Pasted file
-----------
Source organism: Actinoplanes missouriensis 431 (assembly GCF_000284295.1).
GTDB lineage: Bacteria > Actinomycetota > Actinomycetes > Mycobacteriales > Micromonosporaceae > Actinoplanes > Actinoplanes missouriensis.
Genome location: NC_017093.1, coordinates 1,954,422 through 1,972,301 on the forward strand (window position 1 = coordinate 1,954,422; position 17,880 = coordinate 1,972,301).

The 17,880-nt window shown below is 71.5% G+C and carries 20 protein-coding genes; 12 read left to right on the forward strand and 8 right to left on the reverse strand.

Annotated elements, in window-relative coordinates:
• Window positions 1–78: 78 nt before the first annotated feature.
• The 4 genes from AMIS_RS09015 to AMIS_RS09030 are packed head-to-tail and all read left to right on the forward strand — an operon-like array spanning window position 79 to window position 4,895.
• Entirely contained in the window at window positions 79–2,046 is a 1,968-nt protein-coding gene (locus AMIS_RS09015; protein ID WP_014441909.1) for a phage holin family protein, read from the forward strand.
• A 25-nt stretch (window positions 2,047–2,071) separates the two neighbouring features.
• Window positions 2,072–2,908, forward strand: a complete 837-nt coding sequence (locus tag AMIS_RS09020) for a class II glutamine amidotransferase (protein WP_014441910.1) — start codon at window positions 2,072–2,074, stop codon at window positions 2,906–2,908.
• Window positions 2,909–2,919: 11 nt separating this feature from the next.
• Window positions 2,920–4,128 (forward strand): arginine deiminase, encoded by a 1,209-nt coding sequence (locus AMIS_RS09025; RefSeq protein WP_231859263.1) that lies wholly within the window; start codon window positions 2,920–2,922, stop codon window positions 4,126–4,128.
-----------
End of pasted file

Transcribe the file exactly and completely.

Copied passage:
Source organism: Actinoplanes missouriensis 431 (assembly GCF_000284295.1).
GTDB lineage: Bacteria > Actinomycetota > Actinomycetes > Mycobacteriales > Micromonosporaceae > Actinoplanes > Actinoplanes missouriensis.
Genome location: NC_017093.1, coordinates 1,954,422 through 1,972,301 on the forward strand (window position 1 = coordinate 1,954,422; position 17,880 = coordinate 1,972,301).

The 17,880-nt window shown below is 71.5% G+C and carries 20 protein-coding genes; 12 read left to right on the forward strand and 8 right to left on the reverse strand.

Annotated elements, in window-relative coordinates:
• Window positions 1–78: 78 nt before the first annotated feature.
• The 4 genes from AMIS_RS09015 to AMIS_RS09030 are packed head-to-tail and all read left to right on the forward strand — an operon-like array spanning window position 79 to window position 4,895.
• Entirely contained in the window at window positions 79–2,046 is a 1,968-nt protein-coding gene (locus AMIS_RS09015; protein ID WP_014441909.1) for a phage holin family protein, read from the forward strand.
• A 25-nt stretch (window positions 2,047–2,071) separates the two neighbouring features.
• Window positions 2,072–2,908, forward strand: a complete 837-nt coding sequence (locus tag AMIS_RS09020) for a class II glutamine amidotransferase (protein WP_014441910.1) — start codon at window positions 2,072–2,074, stop codon at window positions 2,906–2,908.
• Window positions 2,909–2,919: 11 nt separating this feature from the next.
• Window positions 2,920–4,128 (forward strand): arginine deiminase, encoded by a 1,209-nt coding sequence (locus AMIS_RS09025; RefSeq protein WP_231859263.1) that lies wholly within the window; start codon window positions 2,920–2,922, stop codon window positions 4,126–4,128.